I have ghosts.
These ghosts aren’t the people from my past who I’ve known and lost. They aren’t even people from the past I’ve only read or heard about.
These ghosts are younger versions of me.
I look out the window of my office and I see myself, hurrying around the little walking trail adjacent, trying to figure out what to do about my drug-addicted twenty-year old son.
I walk out the front of the building, and I see myself, pacing before an exam, staring up at the tall building I now work in where the exams were administered.
Across the street, I see a much younger me eating at the old diner, in the very first week after we moved here – with a different wife (my ex) and our then-infant son.
A lot of our lives takes place within a few square miles: our joys, our heartbreaks, our meltdowns, even our sex. There are groceries stores we’ve walked miles in, church pews we’ve occupied, a couch we’ve watched 10,000 hours of television on.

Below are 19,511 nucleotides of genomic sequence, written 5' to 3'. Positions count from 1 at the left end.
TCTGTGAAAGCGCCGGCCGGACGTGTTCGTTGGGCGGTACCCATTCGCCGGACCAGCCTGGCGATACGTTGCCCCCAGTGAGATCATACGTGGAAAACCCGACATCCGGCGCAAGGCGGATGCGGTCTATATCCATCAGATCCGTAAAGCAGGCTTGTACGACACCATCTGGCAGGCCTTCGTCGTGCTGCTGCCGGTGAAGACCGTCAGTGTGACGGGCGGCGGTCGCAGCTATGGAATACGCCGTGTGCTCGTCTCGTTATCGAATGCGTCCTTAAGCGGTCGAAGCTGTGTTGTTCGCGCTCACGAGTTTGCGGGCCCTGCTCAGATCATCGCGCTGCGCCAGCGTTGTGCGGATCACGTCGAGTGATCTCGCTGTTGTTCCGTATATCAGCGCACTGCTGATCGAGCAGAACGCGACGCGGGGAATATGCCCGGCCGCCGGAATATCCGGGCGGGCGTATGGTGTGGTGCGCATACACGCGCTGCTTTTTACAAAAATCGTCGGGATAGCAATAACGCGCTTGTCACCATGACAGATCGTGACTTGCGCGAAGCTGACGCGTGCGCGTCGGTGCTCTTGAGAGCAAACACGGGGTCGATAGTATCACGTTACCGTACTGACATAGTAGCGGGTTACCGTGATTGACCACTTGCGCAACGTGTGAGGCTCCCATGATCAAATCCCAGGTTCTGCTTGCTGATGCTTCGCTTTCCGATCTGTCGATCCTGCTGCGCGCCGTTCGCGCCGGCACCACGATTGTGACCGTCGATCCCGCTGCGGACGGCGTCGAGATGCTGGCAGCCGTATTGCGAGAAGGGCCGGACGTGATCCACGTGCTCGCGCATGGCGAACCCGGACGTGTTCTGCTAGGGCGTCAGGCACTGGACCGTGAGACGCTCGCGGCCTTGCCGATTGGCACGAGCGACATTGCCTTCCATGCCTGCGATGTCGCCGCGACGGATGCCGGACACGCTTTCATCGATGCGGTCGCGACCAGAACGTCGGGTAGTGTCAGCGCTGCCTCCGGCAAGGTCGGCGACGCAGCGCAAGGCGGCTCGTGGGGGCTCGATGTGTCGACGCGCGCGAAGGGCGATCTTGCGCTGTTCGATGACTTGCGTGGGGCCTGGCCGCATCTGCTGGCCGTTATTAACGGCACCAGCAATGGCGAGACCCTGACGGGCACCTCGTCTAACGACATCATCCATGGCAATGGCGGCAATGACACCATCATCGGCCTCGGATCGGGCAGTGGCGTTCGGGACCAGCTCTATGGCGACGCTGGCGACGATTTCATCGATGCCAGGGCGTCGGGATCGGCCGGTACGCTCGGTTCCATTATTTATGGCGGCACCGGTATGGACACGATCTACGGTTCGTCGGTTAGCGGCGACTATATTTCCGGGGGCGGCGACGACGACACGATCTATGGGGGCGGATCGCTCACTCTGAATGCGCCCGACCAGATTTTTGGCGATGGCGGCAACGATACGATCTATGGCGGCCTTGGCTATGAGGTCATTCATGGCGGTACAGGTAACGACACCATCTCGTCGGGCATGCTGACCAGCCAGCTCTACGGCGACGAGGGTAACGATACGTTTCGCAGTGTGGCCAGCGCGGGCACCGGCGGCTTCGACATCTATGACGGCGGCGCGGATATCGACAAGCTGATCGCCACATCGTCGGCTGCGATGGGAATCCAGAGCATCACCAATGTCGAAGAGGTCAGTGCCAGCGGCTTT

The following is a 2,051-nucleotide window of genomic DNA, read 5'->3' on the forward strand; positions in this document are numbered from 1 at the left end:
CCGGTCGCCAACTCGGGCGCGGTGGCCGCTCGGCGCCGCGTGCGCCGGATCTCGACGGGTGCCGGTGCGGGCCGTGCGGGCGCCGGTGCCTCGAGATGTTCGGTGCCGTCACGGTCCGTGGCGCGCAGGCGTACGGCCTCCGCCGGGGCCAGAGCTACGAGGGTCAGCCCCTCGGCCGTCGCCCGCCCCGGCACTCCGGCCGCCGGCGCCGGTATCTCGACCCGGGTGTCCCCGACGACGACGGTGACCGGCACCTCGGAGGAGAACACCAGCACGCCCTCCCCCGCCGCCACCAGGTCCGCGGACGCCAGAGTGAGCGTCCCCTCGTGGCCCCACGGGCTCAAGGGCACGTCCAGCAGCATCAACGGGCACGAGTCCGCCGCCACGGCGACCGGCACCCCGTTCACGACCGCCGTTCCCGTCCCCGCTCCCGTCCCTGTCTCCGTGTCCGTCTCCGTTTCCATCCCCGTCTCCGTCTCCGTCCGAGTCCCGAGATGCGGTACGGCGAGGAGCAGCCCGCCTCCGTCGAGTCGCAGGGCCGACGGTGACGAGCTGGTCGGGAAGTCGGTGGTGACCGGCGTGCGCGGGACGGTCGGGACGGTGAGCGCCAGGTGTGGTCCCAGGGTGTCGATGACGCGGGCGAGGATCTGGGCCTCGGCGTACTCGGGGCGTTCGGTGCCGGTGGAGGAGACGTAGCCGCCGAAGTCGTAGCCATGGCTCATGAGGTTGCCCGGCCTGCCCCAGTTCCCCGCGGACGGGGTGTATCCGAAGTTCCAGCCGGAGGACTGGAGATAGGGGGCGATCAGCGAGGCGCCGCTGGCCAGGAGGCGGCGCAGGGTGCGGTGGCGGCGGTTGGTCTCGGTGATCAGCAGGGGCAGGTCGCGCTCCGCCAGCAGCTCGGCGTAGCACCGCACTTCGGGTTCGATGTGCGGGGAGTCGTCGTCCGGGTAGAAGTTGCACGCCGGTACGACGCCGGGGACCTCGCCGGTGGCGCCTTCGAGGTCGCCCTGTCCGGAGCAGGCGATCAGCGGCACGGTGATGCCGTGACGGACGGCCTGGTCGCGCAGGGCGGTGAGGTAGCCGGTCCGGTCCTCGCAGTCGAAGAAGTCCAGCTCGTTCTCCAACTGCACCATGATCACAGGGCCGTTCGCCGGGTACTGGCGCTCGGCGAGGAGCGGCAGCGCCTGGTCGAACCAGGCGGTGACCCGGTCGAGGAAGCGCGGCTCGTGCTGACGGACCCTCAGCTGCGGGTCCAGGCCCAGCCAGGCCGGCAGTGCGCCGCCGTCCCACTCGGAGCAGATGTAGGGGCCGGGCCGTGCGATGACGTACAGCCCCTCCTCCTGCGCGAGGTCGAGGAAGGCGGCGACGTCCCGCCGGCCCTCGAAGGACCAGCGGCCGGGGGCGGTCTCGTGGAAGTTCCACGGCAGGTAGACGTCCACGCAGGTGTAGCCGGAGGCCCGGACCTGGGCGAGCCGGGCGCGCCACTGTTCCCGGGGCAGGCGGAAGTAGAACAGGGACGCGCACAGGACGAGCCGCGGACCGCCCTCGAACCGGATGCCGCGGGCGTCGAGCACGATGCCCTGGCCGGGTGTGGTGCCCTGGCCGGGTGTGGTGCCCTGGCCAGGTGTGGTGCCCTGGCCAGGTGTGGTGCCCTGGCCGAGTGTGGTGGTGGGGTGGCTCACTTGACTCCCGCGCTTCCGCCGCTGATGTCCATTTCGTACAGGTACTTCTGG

But we change as we age. The play goes on, but our part changes, and the players change, as well. Sometimes we walk out on stage, only to realize we are in a whole different theater than we remember starting in. Or growing in.
My ghosts aren’t malignant. They don’t even notice me. They are fully wrapped up in the problems or experiences of their day. I’m just there observing. In a few short hours (it’s lunchtime right now), I’ll be back home, holding my baby granddaughter, who is very close to being able to crawl. I know she won’t be a baby much longer. One day I’ll see ghost me, holding her, smiling with her.
She, on the other hand, won’t remember.
Because, you see, what makes these “ghosts” is that I’m the only one who can see them, and I’m the only one who will ever see them. I write (and maybe you do, too) to try to recreate a little of my experience for you, in the hope I can’t faintly project a little bit of my ghost-world onto the walls of your cave.
But I can’t really expect you to look for long. All of you have ghosts of your own.